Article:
Photo Credit: Imgur.com

Lost In Translation

Being someone who considers themselves a second language speaker, I have always found that my native-language of Mandarin (although no longer as good as my English), holds a few words or phrases that I realized couldn’t translate into English. I say this not because there weren’t words for them in the English dictionary, because there were plenty, but because of the meaning that is lost in translating them into another language.
Mandarin has roots that trace back 3,000 years to the origin of the Chinese language, more recently becoming the common language of China over 700 years ago. Because of this, over the centuries, Chinese characters have gone from simply representing ideas or objects, to imbedding themselves into the deeper meaning of these ideas, becoming symbolic of what they represented.
I really don’t know if that would make sense to anyone who doesn’t have a non-English language where they can find an example of this. But essentially, what I’m trying to say, is as time as progressed, these words have solidified themselves as the sole-identifier for these ideas, meaning that the word in itself evokes instant imagery and clarity on whatever is being conveyed, it is the ultimate adjective, noun, verb, it requires no follow up, the word is a definition in itself just from the emotions it lets off.
Below I have jotted down a few that I’ve heard over the past several weeks that I don’t believe could ever be translated into another language and hold the same significance that it does in Mandarin.
香- xiang, like very good taste, smell, just feels right on the palate
哎哟,你做的饭好香啊
aīyō,nǐzuò dèfànhǎoxiāng a!
Oh my, this food that you made is so savory!
(Personally when I use this word, it evokes an image of that scene from Ratatouille when Remi takes a bite of the cheese and strawberry together and colors begin to swirl together on screen as he’s just in ecstasy. Just to give an example of what I mean by evocative)
情 qing, like very caring of, adoring, affection, lovey-dovey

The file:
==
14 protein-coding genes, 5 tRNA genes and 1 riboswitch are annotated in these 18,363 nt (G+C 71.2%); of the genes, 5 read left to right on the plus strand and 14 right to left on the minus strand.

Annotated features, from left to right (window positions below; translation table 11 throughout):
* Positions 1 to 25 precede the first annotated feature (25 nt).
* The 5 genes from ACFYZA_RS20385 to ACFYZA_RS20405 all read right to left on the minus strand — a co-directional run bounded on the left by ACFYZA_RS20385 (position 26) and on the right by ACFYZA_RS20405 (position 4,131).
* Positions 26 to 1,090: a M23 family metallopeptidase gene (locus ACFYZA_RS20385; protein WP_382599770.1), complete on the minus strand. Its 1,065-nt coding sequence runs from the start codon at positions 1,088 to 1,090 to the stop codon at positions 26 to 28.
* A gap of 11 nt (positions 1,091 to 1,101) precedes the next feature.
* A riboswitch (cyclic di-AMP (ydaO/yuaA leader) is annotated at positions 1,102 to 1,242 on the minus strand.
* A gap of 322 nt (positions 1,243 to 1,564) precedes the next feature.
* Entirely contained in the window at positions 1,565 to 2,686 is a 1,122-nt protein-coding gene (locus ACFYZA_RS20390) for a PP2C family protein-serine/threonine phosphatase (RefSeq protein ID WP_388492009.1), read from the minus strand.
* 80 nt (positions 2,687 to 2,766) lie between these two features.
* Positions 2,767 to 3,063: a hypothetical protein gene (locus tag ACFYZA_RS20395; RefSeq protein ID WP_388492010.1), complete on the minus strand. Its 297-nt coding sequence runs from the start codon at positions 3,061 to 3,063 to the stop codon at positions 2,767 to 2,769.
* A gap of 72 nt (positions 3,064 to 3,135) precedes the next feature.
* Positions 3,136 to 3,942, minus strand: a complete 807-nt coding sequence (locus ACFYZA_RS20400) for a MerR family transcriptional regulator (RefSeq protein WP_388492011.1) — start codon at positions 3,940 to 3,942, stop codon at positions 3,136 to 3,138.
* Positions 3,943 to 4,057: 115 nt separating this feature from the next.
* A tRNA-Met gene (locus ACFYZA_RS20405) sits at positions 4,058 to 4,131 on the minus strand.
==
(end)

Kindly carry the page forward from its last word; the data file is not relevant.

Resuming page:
转盼多情
Zhuǎn pàn duōqíng
a loving (or soulful) glance
辛苦- xin ku, working very hard, deserving of praise, worked to exhaustion, withstanding bitter hardships
路上辛苦了。
Lùshang xīnkǔ le.
You must have had a tiring journey.
脑海- nao hai, mind, same symbolic connotation as a heart that just doesn’t exist in English
你存在我深深的脑海里。
nǐ cúnzaì wǒ shēnshēn dè nǎohǎi lí
You exist, deep in my mind
存- cun, to exist, to protect it, cherish, withstand the test of time
爱长存。
aì chángcún.
Love will last forever
轻- qing, weightless, gentle, worry-free, relaxing
她走路脚步轻。
Tā zǒulù jiǎobù qīng.
She walks with a light, carefree step.
Source: AsiaSociety.org

Can’t Forget About Jew

I have always considered myself a person of faith. I was lucky enough to be born a Sephardic Jew in one of the most welcoming periods in world history. Because of this, I never had to hide my beliefs, I had the opportunity to inform countless masses of friends what the laws of Kosher are, sharing stories about my main man Moses, and having a global network of strangers and friends alike that I could rely on, that I could confide in. But that’s not what I wanted to highlight today. Recently, I went to Yom Kippur services for the “Jewish New Year” where I fasted the whole day and prayed in repentance of the misdeeds committed by me and fellow Jews this last year. At the end of the second night, after nearly 30 hours without food, water, or bathing, as night falls, your fate for the next year is sealed, your past year is wiped clean and are given a chance to start anew. As I left services with my father, I felt invigorated, I felt fresh, I felt strong despite my thirst and hunger, and it was all due to this faith of mine. I realized I possessed a luxury that many of my friends grew up without and still live lacking. 
 
My faith has always been something I could rely on. From a young age, when I questioned something, I found my faith would always give me a confident answer, giving me a sense of closure, a peace-of-mind not afforded to my peers. When my friends grew to understand the finality of their mortality, when they struggled to find meaning in their lives, when they tossed and turned trying to comprehend our loneliness in our vast expanse of the universe, I had Judaism to fill the gaps in my young mind, sheltering me from the despair. Now I’m not saying it by any means encourages ignorance, some of the best Jewish scholars throughout history have integrated the scientific understand of our universe and Judaism because “[Both] were understood to be two different manifestations of the same divine truth.” (MJL, 2007) I was always encouraged by numerous Rabbi and teachers from my Jewish primary school to find my own truths, but if I couldn’t find a why for any of these, an explanation for my truths, Judaism would always be there to support my conclusions, to give me confidence about my role in our universe, no matter how small. I can go to sleep every night knowing if I were to not wake up in the morning, it would be because I have served my purpose and my job is completed, for this I am incredibly grateful.  
Photo Credit: Kenzie Bruce, The Denver Post
Mjl. “Judaism & Science in History.” My Jewish Learning, My Jewish Learning, 4 Feb. 2007, www.myjewishlearning.com/article/judaism-science-in-history/.

Canvas Man

I once saw myself to be a bystander in no one else’s story. I was there, obsolete, silent, watching the world unfold around me, witnessing what my peers were experiencing, but not having any of that for myself. I was tired of being a supporting role in my own life, adding to other people’s conversations, assisting people when they might need it, but never bringing anything to the table myself.